30 September, 2013

Master Class: Jean-Pierre Bouyxou (2013) Directed by Nicole Brenez

28 September, 2013

Today, in Paris!

I wish I could have traveled to Paris for this event.

Daniel Lesoeur/JA Lazer/Claude Plaut/AM Frank/AL Mariaux/Dan Simon en pleine Alainpetit-exploitation (merci pour cet après-midi!).
Daniel Vishwas/JA Lazer/Claude Plaut/AM Frank/AL Marian / Dan Simon in full Alainpetit-operation (thanks for this afternoon!). (Translated by Bing)
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19 September, 2013


HAPPY BIRTHDAY TO MONIKA SWUINE, a uniquely talented Actress,  Artist and Photographer....
She is especially memorable in such Jess Franco films as LA COMTESSE NOIRE [FEMALE VAMPIRE],  EXORCISM, BARBED WIRE DOLLS and DORIANA GRAY.  She also appears in Jean Rollin's LES DEMONAIQUES and other cult/underground/experimental films. 

Cinématon de Monika Swuine (aka Monica Swinn) réalisé par Gérard Courant en 1983

16 September, 2013

CINEMADROME - HORROR RISES FROM SPAIN - Horror Rises from Spain 3.1: Diego Arjona

CINEMADROME - HORROR RISES FROM SPAIN - Horror Rises from Spain 3.1: Diego Arjona

In the September podcast I review the Spanish DVD of  Jess Franco's final film and the recent Redemption  Blu-ray releases of  THE AWFUL DR. ORLOF, NIGHTMARES COME AT NIGHT and A VIRGIN AMONG THE LIVING DEAD. Thanks to Elena....

10 September, 2013

The Awful Dr. Orlof, the Blu-Ray: Guest Review by Mirek Lipinski

Comparison screen captures of GRITOS EN LA NOCHE/THE AWFUL DR. ORLOF from, top to bottom: 1) the Image DVD, 2) the Spanish Regia DVD, and 3) the Kino Blu-Ray, the latter courtesy of Mondo Digital (www.mondo-digital.com).  The inadequacy of the Kino version should be evident. While offering more side information and sharpness, the picture lacks the vital interplay between black and white and their various shadings, a requirement for good black and white cinematography.  Almost completely missing in the Kino capture is the white light of the candles, the left glow beyond the door, and the sensual dimensions of actress Diana Lorys' skin and dress.

The lineup is impressive: Nigel Wingrove and his Redemption label, which has for decades brought euro-horror to fans and the public, David Gregory, the premiere interviewer/supplement director for many euro-horror DVD and Blu-Ray releases, and Tim Lucas, whose credentials are impeccable.  The result of this convergence, however, is a regrettable disappointment.

Right off the bat, it must be stated that any release of GRITOS EN LA NOCHE that doesn’t include the Spanish version is already facing a serious deficit. The Spanish version is the true landmark film that Franco shot in 1961. By not showing this version, viewers are denied about 11 minutes of the original film and the appreciation of what the Spanish audio reveals, which in a couple of key scenes is an absent musical score that lets silence and natural sounds accent the tension and illuminate key scenes with the blind Morpho (Ricardo Valle). The tension is particularly heightened in the sequence where Morpho, by hearing, follows a wandering Wanda (Diana Lorys) in Orlof's castle, guided by the sound of her movement. Yes, we do get the clunky nude inserts that were mandated by Eurocine and probably, but not certainly, shot by Franco.  These two scenes would be perfectly deposited in  “extras” as they are not imperative in the body of the film where they distract.  Undoubtedly, rights to the Spanish version were either difficult and/or too expensive to acquire, so this deficit is understandable, though still persistently unfortunate.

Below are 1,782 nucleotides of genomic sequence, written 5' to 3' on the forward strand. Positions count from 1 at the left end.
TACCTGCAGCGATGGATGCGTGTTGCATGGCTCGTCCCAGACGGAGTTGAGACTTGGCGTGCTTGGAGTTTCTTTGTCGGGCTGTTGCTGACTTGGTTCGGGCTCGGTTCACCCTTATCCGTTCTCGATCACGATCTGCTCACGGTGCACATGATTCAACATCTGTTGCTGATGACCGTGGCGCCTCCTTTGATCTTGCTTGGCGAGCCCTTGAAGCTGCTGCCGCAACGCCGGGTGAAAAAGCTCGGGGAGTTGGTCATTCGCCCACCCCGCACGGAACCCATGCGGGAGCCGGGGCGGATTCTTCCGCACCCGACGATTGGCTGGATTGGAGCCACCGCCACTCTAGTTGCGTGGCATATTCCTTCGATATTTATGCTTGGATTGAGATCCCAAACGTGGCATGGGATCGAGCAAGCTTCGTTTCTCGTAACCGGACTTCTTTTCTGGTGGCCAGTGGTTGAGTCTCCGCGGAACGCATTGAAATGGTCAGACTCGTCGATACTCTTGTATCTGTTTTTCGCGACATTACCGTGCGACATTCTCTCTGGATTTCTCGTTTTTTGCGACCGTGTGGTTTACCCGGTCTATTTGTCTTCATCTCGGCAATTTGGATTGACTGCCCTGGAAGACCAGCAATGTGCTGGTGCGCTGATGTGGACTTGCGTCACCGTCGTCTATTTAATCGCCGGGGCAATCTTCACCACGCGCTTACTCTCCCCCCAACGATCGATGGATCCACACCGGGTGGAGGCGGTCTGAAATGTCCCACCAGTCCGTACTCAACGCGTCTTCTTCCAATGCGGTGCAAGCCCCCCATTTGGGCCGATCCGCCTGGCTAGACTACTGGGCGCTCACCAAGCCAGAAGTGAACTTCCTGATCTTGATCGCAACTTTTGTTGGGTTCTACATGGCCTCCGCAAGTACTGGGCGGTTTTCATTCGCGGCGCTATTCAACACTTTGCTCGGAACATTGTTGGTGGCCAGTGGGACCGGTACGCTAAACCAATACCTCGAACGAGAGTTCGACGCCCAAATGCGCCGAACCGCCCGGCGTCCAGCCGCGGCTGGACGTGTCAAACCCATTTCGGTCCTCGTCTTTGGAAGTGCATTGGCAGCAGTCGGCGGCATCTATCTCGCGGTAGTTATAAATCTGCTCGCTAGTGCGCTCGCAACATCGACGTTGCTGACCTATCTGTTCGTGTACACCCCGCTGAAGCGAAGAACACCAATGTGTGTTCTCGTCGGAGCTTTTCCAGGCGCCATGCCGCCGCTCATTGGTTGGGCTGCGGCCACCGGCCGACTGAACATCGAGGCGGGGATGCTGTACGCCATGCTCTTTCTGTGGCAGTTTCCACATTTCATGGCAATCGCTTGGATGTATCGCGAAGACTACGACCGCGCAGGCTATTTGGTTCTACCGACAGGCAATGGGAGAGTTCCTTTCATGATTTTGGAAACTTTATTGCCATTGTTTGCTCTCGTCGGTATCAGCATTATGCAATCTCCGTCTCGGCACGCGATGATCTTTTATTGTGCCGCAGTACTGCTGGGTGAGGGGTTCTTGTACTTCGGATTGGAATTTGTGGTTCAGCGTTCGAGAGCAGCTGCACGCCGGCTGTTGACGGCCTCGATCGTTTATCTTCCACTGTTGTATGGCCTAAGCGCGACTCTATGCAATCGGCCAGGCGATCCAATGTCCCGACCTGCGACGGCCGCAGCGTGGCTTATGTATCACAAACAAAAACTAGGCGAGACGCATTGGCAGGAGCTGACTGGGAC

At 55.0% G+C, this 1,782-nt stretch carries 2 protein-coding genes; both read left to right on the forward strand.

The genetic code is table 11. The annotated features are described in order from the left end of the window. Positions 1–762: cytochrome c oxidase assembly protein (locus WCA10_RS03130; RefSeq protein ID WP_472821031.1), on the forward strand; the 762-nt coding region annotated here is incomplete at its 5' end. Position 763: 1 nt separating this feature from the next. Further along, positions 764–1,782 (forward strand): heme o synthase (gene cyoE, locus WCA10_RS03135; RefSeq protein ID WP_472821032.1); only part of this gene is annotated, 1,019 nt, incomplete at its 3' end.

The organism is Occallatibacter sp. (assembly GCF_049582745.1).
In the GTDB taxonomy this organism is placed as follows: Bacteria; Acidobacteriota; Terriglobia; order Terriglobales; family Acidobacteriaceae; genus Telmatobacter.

As with the Blu-Rays of BLACK SUNDAY (the Kino and Arrow release), THE AWFUL DR. ORLOF suffers from a transfer that dilutes in many parts the black and white photography of its cinematographer, in this case Godofredo Pacheco.  At times we seem to be witnessing a peculiar solarized grey that robs a scene of impact and annoys. The dynamic power of black and white, its sleazy, shadowy invocations when dealing with horror or exploitation films, are gone. Naturally, with the high resolution, the viewer will notice visual minutia missed before:  In one scene I could see, remarkably, the abraded threads of loosened wallpaper.  While such sightings may be revelatory and impressive, much more important, I think, is seeing the chiaroscuro power of the entire film, the essential strength of black and white that, in the right hands, can be breathtaking.  Courtesy Bob Furmanek’s 3D Film Archive, I recently had the opportunity to see a 35mm trailer for the American version, and it was more dynamic and even awe-inspiring in those few minutes than any replication of this film I have ever seen. The Blu-Ray release is particularly lacking the intensity of the original film element, and, aside from the absence of a Spanish version, this is its major shortcoming.

With the Franco interview in the Kino Blu-Ray we probably have the final words of Franco on the topic of GRITOS EN LA NOCHE.  It seems, however, that the main question asked of Jess was the one to get him started: “So tell us about GRITOS?”  Franco rambles on, entertaining and mischievous and lovable as always, but offering up no significant new information.  Could not the interviewer, given what could have been surmised as the last words of Franco on the subject, have poised questions not typically asked of Franco of this film:  Did Franco shoot the nude scenes for a French version?  If yes, was he anxious in doing so, considering the Spanish government’s prohibitive stance on nudity in films?  How was it shooting at the San Martin de Valdeiglesias castle, a location Franco used before and after GRITOS?  What other locations were used in the film? Did actor Conrado San Martin offer financial assistance to the production?  None of these imperative questions are asked.  Sure, Franco could have lied his head off in response, but then his words would have been before us to evaluate.  An opportunity lost that can never be retrieved.  (The other featurette I saw—memories of the film from French cinephiles—is of more interest.)